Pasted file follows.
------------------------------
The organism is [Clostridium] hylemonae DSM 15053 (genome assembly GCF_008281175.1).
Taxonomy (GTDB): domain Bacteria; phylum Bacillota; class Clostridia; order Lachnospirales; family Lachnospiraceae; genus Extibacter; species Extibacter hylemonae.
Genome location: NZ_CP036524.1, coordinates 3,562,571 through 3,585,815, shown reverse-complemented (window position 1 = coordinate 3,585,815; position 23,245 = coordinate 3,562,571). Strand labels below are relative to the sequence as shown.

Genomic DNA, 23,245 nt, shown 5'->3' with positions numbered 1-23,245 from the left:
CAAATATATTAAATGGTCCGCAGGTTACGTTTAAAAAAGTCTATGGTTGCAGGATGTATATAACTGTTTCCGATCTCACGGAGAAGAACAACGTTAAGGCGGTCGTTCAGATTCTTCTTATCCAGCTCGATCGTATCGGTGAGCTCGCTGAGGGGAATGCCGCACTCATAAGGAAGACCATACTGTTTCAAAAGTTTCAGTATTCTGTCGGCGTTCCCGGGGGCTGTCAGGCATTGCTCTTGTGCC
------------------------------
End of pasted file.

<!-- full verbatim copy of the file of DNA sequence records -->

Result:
The organism is [Clostridium] hylemonae DSM 15053 (genome assembly GCF_008281175.1).
Taxonomy (GTDB): domain Bacteria; phylum Bacillota; class Clostridia; order Lachnospirales; family Lachnospiraceae; genus Extibacter; species Extibacter hylemonae.
Genome location: NZ_CP036524.1, coordinates 3,562,571 through 3,585,815, shown reverse-complemented (window position 1 = coordinate 3,585,815; position 23,245 = coordinate 3,562,571). Strand labels below are relative to the sequence as shown.

Genomic DNA, 23,245 nt, shown 5'->3' with positions numbered 1-23,245 from the left:
CAAATATATTAAATGGTCCGCAGGTTACGTTTAAAAAAGTCTATGGTTGCAGGATGTATATAACTGTTTCCGATCTCACGGAGAAGAACAACGTTAAGGCGGTCGTTCAGATTCTTCTTATCCAGCTCGATCGTATCGGTGAGCTCGCTGAGGGGAATGCCGCACTCATAAGGAAGACCATACTGTTTCAAAAGTTTCAGTATTCTGTCGGCGTTCCCGGGGGCTGTCAGGCATTGCTCTTGTGCC